Some years ago, my daughter-in-law asked me if I was saved. A devout Christian, she was concerned that as a Baha’i the destiny of my soul might be in jeopardy.
“At eleven years of age,” I said to her, “I was baptized and confessed Jesus Christ as my personal savior.”
She belonged to a local Baptist church in north Texas at the time. Prior to my becoming a Baha’i at 21 years old, I too had belonged to another Baptist church, so I understood that Baptists accept baptism and affirmation of faith in Jesus Christ for salvation.
So what does it mean to be “saved”?
The question of salvation has had many variations within Christianity over the centuries. In the Eastern Orthodox view, Jesus’s life and teachings in transforming character is the cause of salvation. The crucifixion is therefore understood as a martyrdom.
The Catholic interpretation of salvation revolves around seven sacraments: Baptism, Confirmation, Eucharist, Penance, Anointing the sick, Holy Orders and Matrimony. Under penance, the penitent confesses to a priest to obtain absolution for sins against God and neighbors after being baptized. Catholics believe that Christ, who as the Messiah or God’s Anointed One, is the only savior of the human race.
A basis of this interpretation lies in Christ’s words to Thomas as the hour of his martyrdom on the cross drew nigh: “I am the way, the truth, and the life: no man cometh unto the Father, but by me.” – John 14:6.
Protestants believe that salvation is through grace alone in Christ; good works being a natural consequence of their faith in him. Some churches maintain that salvation can be forfeited if one’s faith and good works falter. Their Sunday services may end with an invitation appealing to attendees to come forward to the front of the auditorium for a confessional before the congregation. Even so, by dying on the cross, many devout Christians believe that Christ took unto himself the sins of humanity.
As a youth I remember attending church services and often feeling urged to confess my own sins and recommit my life to Jesus by the familiar invitation hymn: “Softly and tenderly Jesus is calling, calling for you and for me. … Come home, come home; ye who are weary come home; earnestly, tenderly, Jesus is calling, calling, O sinner, come home!”
The Baha’i view of salvation involves acceptance and obedience. Here is the criterion in Baha’u’llah’s words:
The first duty prescribed by God for His servants is the recognition of Him Who is the Dayspring of His Revelation and the Fountain of His laws … Whoso achieveth this duty hath attained unto all good; and whoso is deprived thereof hath gone astray, though he be the author of every righteous deed. It behoveth every one who reacheth this most sublime station, this summit of transcendent glory, to observe every ordinance of Him Who is the Desire of the world. These twin duties are inseparable. Neither is acceptable without the other. – Baha’u’llah, The Most Holy Book, p. 19.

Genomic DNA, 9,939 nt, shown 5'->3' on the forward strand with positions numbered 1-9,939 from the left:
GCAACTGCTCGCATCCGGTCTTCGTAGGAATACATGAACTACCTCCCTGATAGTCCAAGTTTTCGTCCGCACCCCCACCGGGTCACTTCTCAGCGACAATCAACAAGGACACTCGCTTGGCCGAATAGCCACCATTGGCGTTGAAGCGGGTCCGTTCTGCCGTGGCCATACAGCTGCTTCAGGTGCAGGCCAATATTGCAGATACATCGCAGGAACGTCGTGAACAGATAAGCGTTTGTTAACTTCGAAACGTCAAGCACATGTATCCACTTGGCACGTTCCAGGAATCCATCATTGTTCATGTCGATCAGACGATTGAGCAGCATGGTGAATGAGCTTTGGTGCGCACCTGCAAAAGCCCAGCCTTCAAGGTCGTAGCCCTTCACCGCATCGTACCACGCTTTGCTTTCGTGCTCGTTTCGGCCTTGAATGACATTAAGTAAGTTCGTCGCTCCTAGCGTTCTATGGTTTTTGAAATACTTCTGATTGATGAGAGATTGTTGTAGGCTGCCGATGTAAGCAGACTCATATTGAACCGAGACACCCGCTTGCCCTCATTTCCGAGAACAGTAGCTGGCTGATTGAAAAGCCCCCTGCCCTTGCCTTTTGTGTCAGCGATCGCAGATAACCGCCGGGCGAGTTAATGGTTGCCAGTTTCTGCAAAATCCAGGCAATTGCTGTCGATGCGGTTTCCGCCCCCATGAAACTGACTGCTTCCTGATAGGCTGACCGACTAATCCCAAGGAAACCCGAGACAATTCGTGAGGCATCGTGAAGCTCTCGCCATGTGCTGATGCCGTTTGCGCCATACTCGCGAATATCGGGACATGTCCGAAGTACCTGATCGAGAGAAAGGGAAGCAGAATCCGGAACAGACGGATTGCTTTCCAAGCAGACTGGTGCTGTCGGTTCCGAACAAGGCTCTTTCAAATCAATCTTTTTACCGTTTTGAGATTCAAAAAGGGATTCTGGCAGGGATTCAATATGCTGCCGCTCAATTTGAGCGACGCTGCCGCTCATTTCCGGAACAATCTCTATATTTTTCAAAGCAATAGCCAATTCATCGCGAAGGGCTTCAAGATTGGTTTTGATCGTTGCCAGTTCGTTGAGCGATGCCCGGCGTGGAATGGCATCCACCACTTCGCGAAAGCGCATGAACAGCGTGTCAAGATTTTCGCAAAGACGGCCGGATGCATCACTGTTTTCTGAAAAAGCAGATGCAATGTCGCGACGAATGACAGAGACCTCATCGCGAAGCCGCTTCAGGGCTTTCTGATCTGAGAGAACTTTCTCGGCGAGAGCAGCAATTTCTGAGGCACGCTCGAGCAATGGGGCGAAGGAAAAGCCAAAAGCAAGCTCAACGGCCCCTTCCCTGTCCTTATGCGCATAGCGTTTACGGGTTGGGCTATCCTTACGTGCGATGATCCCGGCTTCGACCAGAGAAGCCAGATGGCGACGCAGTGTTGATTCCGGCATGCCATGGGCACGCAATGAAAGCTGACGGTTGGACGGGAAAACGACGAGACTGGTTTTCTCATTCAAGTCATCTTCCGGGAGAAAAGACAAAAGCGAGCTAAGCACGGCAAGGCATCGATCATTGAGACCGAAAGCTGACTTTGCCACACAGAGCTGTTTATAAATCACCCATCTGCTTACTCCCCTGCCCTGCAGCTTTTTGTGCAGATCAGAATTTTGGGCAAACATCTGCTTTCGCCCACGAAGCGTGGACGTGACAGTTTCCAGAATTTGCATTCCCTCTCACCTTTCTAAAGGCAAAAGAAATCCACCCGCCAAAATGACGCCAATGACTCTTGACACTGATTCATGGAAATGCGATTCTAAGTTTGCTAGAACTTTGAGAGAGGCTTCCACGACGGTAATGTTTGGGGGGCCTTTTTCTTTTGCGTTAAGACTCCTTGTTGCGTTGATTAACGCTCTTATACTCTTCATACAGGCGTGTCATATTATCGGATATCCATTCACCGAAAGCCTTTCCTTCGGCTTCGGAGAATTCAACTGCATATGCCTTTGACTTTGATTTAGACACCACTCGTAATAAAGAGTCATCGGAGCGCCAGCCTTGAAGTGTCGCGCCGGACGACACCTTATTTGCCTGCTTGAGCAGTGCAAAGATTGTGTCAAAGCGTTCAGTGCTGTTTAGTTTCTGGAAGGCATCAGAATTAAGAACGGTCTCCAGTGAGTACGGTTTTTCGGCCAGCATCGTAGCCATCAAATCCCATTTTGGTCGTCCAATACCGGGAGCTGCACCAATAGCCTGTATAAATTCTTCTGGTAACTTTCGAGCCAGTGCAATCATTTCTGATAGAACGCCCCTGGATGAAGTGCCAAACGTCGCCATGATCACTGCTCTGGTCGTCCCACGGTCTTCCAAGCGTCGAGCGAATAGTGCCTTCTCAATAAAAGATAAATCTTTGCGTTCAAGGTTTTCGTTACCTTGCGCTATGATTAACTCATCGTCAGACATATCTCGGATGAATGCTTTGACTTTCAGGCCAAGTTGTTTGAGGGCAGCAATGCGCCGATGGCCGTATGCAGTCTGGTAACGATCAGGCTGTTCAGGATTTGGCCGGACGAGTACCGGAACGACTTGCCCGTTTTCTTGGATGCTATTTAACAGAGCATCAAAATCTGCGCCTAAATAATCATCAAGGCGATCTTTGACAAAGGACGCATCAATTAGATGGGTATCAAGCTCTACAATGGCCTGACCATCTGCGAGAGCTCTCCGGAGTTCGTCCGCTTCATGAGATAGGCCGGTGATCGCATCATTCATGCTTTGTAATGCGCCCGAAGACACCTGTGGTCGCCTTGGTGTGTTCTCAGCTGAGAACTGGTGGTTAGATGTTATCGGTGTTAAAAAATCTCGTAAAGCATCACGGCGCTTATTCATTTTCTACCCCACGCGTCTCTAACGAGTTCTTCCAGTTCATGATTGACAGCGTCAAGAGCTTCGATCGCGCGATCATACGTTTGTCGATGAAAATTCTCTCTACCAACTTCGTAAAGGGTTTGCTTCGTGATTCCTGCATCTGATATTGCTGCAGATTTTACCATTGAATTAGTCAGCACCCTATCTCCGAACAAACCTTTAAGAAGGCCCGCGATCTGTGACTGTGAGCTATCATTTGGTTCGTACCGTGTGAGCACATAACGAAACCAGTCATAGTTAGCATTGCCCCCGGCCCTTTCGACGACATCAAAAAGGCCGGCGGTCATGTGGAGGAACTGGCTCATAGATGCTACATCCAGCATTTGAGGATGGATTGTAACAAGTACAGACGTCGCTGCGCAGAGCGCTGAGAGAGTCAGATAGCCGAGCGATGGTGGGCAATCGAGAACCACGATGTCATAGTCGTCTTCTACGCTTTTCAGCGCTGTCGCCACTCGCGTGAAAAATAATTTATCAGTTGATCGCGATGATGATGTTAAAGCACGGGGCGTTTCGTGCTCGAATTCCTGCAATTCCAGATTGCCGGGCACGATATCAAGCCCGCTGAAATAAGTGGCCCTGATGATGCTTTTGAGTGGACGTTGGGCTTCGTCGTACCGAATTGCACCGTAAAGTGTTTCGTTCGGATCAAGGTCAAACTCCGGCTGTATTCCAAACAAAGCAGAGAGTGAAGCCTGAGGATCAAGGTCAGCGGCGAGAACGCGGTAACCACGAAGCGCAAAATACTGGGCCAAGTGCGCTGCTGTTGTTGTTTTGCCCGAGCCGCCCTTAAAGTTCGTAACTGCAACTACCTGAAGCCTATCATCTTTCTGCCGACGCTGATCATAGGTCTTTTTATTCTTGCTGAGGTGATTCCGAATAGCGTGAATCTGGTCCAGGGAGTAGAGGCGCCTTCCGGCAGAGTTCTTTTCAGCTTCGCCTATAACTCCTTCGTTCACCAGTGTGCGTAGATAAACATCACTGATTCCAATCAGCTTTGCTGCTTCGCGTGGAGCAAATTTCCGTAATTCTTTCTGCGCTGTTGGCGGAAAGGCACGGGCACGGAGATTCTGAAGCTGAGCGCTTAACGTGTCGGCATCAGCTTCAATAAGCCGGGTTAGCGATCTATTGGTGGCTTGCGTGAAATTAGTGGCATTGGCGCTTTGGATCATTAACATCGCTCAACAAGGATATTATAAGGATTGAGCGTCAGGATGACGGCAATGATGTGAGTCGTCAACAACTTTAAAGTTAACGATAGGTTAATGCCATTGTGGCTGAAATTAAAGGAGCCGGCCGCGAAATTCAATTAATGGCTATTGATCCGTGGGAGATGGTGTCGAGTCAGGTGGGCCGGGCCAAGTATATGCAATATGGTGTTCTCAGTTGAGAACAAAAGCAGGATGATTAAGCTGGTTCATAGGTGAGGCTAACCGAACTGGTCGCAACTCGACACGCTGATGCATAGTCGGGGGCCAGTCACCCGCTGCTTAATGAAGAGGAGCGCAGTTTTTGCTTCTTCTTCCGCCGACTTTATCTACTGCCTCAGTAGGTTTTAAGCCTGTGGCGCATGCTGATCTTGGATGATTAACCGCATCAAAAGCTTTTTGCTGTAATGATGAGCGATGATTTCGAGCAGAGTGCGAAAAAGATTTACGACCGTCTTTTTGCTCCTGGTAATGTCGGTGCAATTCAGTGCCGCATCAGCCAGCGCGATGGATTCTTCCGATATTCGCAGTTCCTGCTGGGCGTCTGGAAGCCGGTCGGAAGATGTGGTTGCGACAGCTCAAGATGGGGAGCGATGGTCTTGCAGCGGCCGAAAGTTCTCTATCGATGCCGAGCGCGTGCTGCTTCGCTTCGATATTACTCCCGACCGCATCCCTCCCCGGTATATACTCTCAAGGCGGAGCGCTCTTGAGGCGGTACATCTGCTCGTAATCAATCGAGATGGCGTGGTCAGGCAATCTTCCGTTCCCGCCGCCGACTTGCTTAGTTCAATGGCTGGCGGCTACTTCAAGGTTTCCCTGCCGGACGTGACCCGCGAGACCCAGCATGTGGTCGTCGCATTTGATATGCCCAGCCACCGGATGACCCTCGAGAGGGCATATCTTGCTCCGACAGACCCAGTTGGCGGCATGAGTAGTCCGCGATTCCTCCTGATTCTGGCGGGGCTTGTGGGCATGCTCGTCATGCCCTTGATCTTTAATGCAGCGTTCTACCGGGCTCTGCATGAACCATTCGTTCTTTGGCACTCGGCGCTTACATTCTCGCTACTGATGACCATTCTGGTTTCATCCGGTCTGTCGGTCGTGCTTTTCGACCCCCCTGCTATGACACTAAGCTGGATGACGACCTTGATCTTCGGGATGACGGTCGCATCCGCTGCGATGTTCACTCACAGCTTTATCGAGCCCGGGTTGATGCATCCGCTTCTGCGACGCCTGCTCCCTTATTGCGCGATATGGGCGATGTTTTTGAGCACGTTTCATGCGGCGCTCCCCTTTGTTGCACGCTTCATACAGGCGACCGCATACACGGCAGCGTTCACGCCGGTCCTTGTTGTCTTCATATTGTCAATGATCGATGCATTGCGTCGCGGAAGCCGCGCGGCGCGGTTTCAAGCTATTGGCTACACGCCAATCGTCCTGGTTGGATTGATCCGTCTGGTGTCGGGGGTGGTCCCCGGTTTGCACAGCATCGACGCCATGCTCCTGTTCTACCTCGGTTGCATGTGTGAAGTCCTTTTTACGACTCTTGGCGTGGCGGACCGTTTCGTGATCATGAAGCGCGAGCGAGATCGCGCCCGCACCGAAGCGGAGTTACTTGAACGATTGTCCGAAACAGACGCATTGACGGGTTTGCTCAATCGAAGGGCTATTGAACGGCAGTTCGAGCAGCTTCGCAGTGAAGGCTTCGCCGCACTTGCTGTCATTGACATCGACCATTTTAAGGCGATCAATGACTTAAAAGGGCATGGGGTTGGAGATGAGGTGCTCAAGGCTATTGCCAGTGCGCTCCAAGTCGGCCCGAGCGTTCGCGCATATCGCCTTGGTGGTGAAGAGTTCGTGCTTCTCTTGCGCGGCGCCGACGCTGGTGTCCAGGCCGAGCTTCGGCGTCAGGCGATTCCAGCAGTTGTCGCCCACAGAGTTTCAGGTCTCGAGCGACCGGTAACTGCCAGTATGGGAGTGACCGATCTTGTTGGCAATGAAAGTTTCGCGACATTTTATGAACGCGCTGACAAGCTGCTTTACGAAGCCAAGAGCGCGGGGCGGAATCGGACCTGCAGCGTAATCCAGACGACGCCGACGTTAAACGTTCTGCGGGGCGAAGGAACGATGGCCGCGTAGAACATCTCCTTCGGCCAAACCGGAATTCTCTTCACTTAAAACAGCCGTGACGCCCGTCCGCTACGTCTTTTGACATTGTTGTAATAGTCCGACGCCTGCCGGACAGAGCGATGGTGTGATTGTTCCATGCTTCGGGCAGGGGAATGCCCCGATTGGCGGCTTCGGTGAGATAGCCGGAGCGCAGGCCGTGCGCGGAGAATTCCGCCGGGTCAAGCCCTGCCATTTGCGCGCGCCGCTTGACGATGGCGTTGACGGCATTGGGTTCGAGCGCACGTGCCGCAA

Jesus called upon his disciples to be fishers of men. Having found salvation through confessing and following Christ as one’s personal savior, Christians were asked to save the souls of their fellow human beings. In today’s turbulent age, Baha’u’llah asks his followers to be quickeners of humanity. Baha’is are therefore challenged to rescue the soul of humankind from succumbing to the grave consequences of spiritual disorders on the planet.
Warning of these disorders, Baha’u’llah has declared:
Witness how the world is being afflicted with a fresh calamity every day. Its tribulation is continually deepening … At one time it hath been agitated by contentions and disputes, at another it hath been convulsed by wars, and fallen a victim to inveterate diseases. Its sickness is approaching the stage of utter hopelessness … – Gleanings from the Writings of Baha’u’llah, p. 39.
In the Baha’i Faith, one’s own salvation inextricably links to all humanity’s salvation. The purpose of religion being the refinement of character and human happiness, acceptance of God’s most recent revelation must then be accompanied by deeds. When a person accepts Baha’u’llah, a desire born out of love to do good works for others may follow. But to make an enduring impact on the soul of humanity, a Baha’i studies the teachings of the divine physician and personally applies them:
The Prophets of God should be regarded as physicians whose task is to foster the well-being of the world and its peoples, that … they may heal the sickness of a divided humanity. … No man, however acute his perception, can ever hope to reach the heights which the wisdom and understanding of the Divine Physician have attained. Little wonder, then, if the treatment prescribed by the physician in this day should not be found to be identical with that which he prescribed before. … In like manner, every time the Prophets of God have illumined the world with the resplendent radiance of the Day Star of Divine knowledge, they have invariably summoned its peoples to embrace the light of God through such means as best befitted the exigencies of the age in which they appeared. They were thus able to scatter the darkness of ignorance, and to shed upon the world the glory of their own knowledge. It is towards the inmost essence of these Prophets, therefore, that the eye of every man of discernment must be directed, inasmuch as their one and only purpose hath always been to guide the erring, and give peace to the afflicted. … These are not of prosperity and triumph. The whole of mankind is in the grip of manifold ills. Strive, therefore, to save its life through the wholesome medicine which the almighty hand of the unerring Physician hath prepared. – Ibid., p. 80.
As God’s divine physicians to the people, the prophets of God represent the primary path linking humanity to the Creator. In the ages in which they appear, those prophets bring renewed life to the world of humanity through the healing medicine of divine teachings.